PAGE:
We had a long weekend with nothing planned, so, of course, we thought, "APE CACHE"! There's nothing we like better than a long drive with cops everywhere and yellow barrels to guide our way, so we packed up the mobile refrigerator, an overnight bag (just in case we wanted to spend the night away from home) and our caching gear, and headed to Indiana; yep, you read that right; Indiana. That's where we thought the ape cache was. Caching paperless is great, but we had no pocket queries outside of Michigan, so Gary entered the coords by hand, but Donna wanted the cache page, so it was printed out for her. With the wrong coords entered into Mapsource and the Garmin, it appeared that Mission 12: Blind Canal was just 210 miles from Roseville, in Indiana. We both said, "I thought the ape cache is in Illinios?" Well, it IS!

So off we go. Sixty miles down the road, while passing through Ann Arbor, we decide to stop at victorymike's, say "HI", and see if he wants to go ape with us. "Heck, yeah!" he says, so we head toward northern Indiana, caching a little along the way.


We finally get to the coords, travel completely around a huge cornfield, and see no way of getting to the cache, which is supposedly in the middle of the field. We decide to re-check the coords with the cache page that Donna has with her, and YEP!, the west coords are way off! The correct coords show that we're 102 miles away, as the crow flies, in Indiana, from the ape cache, in ILLINOIS!!


We enter the correct coords into the 3, count them, 3 GPSr's, and head toward Illinois, on low speed-limit highways (What's up with that!)."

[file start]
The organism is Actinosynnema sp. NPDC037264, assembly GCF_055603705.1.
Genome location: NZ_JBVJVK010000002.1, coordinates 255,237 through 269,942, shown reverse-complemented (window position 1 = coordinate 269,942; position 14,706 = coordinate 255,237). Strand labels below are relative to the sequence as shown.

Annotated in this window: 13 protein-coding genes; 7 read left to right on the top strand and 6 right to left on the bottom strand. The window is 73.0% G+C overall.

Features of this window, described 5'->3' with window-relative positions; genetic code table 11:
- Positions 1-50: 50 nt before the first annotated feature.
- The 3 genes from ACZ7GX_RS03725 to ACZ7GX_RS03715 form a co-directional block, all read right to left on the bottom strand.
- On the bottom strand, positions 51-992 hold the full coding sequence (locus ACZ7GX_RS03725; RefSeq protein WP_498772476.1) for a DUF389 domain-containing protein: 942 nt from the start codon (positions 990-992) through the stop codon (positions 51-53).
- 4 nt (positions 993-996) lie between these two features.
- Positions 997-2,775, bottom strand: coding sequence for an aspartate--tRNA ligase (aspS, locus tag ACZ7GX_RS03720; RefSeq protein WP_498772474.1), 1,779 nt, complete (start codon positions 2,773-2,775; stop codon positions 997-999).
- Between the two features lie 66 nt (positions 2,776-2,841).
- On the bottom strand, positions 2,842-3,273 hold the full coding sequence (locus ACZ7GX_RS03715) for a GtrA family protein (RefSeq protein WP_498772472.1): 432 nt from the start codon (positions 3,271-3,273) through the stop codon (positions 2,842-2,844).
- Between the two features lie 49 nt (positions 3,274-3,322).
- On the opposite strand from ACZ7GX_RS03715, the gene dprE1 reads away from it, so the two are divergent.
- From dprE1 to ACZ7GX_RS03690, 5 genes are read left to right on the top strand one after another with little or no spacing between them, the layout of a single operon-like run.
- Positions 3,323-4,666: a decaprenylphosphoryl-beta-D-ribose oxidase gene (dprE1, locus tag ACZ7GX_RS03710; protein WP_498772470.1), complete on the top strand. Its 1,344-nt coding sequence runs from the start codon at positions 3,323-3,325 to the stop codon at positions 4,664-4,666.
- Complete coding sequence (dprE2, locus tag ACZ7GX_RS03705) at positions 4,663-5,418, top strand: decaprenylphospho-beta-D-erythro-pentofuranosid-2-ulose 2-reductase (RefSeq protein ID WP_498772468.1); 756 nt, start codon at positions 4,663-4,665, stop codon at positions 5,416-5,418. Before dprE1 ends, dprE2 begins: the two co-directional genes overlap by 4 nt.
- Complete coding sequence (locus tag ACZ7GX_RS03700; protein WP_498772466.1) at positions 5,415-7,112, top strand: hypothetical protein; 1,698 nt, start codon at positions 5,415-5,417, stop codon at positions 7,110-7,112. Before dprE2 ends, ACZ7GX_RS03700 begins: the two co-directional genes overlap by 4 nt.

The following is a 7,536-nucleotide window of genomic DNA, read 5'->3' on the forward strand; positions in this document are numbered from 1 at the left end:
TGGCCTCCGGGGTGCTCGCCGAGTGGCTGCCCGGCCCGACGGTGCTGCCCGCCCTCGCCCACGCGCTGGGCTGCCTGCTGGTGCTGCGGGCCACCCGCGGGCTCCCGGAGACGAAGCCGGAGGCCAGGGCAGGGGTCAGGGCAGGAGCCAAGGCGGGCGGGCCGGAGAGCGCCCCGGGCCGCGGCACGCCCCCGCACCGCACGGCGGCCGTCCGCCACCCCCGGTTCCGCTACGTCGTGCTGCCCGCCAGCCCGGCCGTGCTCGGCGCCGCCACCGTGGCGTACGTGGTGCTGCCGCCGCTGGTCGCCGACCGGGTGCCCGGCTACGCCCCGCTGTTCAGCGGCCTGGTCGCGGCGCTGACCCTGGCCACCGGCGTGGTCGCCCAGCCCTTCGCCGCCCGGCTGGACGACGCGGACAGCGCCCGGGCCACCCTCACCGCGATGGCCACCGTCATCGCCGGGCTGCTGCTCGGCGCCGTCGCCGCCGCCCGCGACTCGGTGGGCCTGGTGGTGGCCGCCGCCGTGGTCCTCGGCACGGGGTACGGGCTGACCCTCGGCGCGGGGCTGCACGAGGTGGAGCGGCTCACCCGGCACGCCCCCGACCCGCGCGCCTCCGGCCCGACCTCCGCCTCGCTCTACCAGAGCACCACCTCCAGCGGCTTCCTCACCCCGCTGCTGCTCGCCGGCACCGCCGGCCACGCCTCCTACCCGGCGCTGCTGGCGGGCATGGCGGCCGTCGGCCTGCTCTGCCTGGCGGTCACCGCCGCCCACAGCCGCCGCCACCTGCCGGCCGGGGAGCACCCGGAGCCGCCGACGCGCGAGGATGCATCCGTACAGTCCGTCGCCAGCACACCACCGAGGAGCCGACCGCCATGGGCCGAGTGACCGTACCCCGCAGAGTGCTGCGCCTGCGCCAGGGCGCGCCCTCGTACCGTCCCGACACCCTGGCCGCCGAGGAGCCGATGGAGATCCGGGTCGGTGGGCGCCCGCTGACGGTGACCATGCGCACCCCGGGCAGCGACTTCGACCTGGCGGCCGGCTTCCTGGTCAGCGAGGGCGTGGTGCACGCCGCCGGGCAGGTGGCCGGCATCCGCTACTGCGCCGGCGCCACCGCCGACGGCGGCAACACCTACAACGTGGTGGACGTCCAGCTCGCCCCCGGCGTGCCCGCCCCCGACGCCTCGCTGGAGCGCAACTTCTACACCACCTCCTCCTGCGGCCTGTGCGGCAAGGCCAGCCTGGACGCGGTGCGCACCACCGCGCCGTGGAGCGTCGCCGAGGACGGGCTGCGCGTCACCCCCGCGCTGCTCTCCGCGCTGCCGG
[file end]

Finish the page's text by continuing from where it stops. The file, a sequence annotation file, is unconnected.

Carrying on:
just an f.y.i. They did go get the cache that day!!

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Like others I now load coordinates into my gps from my computer. But I do tend to enter the wrong numbers once in a while when doing a Multi. Now when I do a multi when I find to coordinates for the next coordinates I photograph them with my Dig. camera so I do not have to go back to the previous stage to see if I made a mistake

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On an early cache, I had manually entered some waypoints into my etrex yellow, with a short (cryptic) title. I then selected (what I thought was the correct) label, and off I went (should have been a short hike). With .5 miles to go, I ran out of room in the park! But I knew the cache was in the little bit of green space I was standing in.


I thought for a second, and then realized I had selected the wrong cache name! Once I selected the right one, I had 0' to go (cache was at my feet)! Seems the second cache was in a direct line from the cache I was at in the direction i was walking!

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I did a Multi one time where one of the waypoints was a round disk. Only the last three numbers for the next stage were written on the disk.


My caching partner read them off as:





So, off we went. After walking to an area that couldn't possibly be where the final cache was, we went back to the waypoint.


You were supposed to turn the disk to read the numbers correctly. They were actually: